Thursday, January 26, 2012

Top 10 things I'm going to miss about Vancouver

As I come closer to leaving Vancouver for a year I can't help thinking about everything I will leave behind (as excited as I am for new adventures and a new place) and so I thought I would do a short post on the top 10 things I will most miss about Vancouver, since you know, it's not the worst place to live ;) Now the question is...should I do a "Top 10 things I'm NOT going to miss about Vancouver list?" ;)

1. Seeing the snow capped mountains everywhere I go on a perfect, clear sunny day.

2. The smell of the ocean as I bike along the beach at Jericho.

3. Tasty, fresh and cheap sushi.

My Italian cousin, Nicola and I sampling some of the best sushi and yes, I am wearing my "You have died of dysentery t-shirt".

4. That perfect clean, crisp BC air. (Not really sure how you portray air in a photo...)
5. Hiking the mountains and the grouse grind (yes I actually will miss the grouse grind!)
The Chief

View from Grouse Mountain

6. Being able to choose from pretty much any ethnic food group when I go out for dinner. (here I am drinking GuaranĂ¡ at the Brazilian Festival this summer...okay, so it's not food...but hey, it was ethnic and yummy)

7. Watching people love/hate the Canucks/Luongo on a daily basis (including myself).

I hate Luongo.

I love Luongo!

8. Knowing the arts & culture scene like the back of my hand.

9. The cherry blossoms.

10. Being somewhere where everybody knows my name and they're always glad I came, in other words - ALL my peeps in Van and on Van Island. Especially these two girls in particular.

Me and adorable little girl I will miss #1.

Me and adorable little girl I will miss #2.

Thursday, January 12, 2012

My 101 List comes to an end

A few years back I took up the challenge of creating a list of 101 Things to Do in 1001 Days. It was very fun and exciting at the start, but as I progressed through it I realized that perhaps some of the goals were A)Not fun enough and B) Too ambitious. It was a great motivator to do things that I'd been putting off for a while, but if I were to do it again I would add more wacky and weird things like Dean did (I will never forget his "Make a pie out of whatever ingredients I can find" goal....that was just plain disgusting)! I am brainstorming a new type of fun list of goals for when I'm in Europe which I can blog about. Anyone have any ideas?

My final total of completed goals was 51/101. At least I passed....just barely. ;)

Wednesday, January 4, 2012

Why travel?

"Glorious it is when wandering time has come." -Eskimo song

There's been a question a lot of people have been asking me lately and something I've been thinking about as well and it's this: "Why do you want to leave your job, family, friends and life here and live abroad for a year?" I realize that there are some people who have no desire to travel or live in a foreign place, we all have different paths and desires after all, but that has never been me ;). From as early as I can remember I have wanted to explore. I have had that call to distant lands, that urge to jump out of my comfort zone and be transported to another world. You don't always have to go far to experience this. Just driving across Canada was an eye opening experience for me (and yes, Canada is huge so it is far I realize ;). I've lived abroad twice now, both times in the UK and both were very unique and life changing experiences. This time I wanted to live somewhere where I had to learn a new language. My passions in life are music, culture and languages and I have always wanted to live somewhere where I would be forced to learn a new language.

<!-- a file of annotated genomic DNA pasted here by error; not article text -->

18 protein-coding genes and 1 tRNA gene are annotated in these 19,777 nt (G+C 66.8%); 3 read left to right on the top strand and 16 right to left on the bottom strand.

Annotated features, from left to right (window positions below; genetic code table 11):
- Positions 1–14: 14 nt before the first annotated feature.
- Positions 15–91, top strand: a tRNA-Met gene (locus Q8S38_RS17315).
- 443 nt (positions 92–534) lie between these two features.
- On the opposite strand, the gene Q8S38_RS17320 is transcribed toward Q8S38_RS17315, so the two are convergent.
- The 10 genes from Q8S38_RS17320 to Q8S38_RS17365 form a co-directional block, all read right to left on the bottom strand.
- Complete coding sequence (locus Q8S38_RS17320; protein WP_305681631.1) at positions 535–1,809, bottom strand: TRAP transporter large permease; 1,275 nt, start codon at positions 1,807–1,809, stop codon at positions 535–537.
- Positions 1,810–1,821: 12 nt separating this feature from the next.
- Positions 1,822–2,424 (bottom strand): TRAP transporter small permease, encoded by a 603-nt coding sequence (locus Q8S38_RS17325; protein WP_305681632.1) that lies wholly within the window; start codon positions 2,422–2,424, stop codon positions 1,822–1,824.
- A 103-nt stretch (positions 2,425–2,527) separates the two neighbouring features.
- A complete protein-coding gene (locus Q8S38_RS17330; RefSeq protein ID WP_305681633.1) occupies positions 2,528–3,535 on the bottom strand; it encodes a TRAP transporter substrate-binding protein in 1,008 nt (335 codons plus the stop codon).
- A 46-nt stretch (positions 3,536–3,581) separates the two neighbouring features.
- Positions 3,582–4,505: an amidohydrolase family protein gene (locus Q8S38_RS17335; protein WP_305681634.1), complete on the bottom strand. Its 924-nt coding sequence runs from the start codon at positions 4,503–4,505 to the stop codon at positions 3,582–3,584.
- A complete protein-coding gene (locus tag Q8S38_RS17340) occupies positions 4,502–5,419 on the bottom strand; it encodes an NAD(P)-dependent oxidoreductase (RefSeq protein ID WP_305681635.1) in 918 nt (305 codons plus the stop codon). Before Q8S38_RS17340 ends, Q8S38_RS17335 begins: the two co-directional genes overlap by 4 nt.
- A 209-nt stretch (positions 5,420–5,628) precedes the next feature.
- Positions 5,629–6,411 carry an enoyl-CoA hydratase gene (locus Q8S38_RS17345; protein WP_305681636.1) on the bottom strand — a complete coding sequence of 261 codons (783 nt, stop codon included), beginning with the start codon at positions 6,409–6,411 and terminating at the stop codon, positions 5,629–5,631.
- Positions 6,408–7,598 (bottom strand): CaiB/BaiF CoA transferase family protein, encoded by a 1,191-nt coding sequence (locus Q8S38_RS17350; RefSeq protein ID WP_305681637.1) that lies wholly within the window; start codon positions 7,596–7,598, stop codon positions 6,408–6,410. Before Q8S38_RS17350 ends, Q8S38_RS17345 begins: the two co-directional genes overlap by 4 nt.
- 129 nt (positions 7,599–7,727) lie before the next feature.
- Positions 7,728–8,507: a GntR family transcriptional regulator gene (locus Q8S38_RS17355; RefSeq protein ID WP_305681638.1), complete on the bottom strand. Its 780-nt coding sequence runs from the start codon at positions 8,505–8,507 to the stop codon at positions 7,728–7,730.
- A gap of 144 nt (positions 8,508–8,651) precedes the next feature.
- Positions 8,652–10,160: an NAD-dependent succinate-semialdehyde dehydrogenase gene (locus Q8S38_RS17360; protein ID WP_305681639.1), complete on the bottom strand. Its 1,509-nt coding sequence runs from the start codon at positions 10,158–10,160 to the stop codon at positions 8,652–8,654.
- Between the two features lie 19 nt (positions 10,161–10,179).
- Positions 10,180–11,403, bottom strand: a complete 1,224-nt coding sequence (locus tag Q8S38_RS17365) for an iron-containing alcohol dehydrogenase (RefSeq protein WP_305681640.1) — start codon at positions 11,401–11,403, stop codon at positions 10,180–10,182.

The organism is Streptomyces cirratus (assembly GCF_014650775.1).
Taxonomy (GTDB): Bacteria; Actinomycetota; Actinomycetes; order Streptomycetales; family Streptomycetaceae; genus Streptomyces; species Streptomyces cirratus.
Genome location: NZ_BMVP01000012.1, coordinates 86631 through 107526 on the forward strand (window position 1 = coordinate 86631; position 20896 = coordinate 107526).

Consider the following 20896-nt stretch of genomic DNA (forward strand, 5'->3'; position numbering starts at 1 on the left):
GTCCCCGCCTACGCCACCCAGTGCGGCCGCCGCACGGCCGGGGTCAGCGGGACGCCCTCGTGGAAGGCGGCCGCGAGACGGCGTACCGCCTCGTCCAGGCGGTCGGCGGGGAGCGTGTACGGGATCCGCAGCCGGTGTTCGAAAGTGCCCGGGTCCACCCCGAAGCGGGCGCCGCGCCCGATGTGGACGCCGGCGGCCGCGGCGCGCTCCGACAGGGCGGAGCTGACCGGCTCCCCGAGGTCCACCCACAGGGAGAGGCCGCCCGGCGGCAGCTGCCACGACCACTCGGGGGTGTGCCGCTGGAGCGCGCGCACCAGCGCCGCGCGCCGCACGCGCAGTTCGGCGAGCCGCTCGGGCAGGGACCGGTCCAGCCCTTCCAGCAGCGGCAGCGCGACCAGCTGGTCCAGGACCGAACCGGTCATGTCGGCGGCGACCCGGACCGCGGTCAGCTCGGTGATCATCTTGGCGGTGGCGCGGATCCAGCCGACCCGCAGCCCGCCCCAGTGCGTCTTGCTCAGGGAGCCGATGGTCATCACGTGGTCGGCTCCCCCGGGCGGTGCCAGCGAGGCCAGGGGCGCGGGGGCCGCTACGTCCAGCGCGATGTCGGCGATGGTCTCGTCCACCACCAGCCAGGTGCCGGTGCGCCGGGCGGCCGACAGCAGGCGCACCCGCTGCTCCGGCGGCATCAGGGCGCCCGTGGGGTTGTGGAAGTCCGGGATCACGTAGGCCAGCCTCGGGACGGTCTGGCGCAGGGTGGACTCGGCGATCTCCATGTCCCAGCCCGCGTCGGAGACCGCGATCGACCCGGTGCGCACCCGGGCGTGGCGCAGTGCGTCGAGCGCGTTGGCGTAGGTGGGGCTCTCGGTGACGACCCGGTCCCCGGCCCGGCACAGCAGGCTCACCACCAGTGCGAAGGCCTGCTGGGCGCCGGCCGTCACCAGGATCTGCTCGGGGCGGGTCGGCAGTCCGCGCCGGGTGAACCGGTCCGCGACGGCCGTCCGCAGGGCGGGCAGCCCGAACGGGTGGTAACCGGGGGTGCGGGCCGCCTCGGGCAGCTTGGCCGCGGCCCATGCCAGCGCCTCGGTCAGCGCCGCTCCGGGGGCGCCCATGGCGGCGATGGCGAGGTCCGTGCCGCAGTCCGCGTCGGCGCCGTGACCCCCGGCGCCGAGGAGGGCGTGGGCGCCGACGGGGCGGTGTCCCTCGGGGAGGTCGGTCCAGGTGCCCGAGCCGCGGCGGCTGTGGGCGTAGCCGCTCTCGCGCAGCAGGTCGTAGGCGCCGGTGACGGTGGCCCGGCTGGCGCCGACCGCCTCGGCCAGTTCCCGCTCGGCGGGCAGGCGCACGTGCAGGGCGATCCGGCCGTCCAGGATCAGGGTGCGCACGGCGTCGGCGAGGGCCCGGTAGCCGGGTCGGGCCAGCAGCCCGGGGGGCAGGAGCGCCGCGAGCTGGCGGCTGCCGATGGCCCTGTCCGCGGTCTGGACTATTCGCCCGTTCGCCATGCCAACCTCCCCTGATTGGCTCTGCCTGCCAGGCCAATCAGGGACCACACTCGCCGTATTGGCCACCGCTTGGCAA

So what is it about travel, about living in a foreign culture that calls to me so much? My mom gave me a wonderful book a few years back by Phil Cousineau called "The Art of Pilgrimage" and its beautiful words tap deep into the traveler's psyche. As he says, "A pilgrimage is an opportunity to reconnect with your soul" (p. 87). Maybe living for a year in another country is not exactly a pilgrimage, but I'd like to think it is a type of soul journey for me (and sure I could even throw some soul music in for good measure.)

There is something so raw about being thrown away from all you are used to, forced to make a life for yourself somewhere new where, in general, nobody knows you and every day there is a good chance you'll feel awkward and uncomfortable or say something embarrassing (well, I do this at home all the time anyway so that's not too new for me ;). You could say that about living just about anywhere else, but throw in a new culture and country and it brings the challenges and joys to a new height. My friend Janet told me a while back that the thing about living abroad is is that your highs are higher and your lows are lower, but I haven't met a single person who has ever regretted the experience.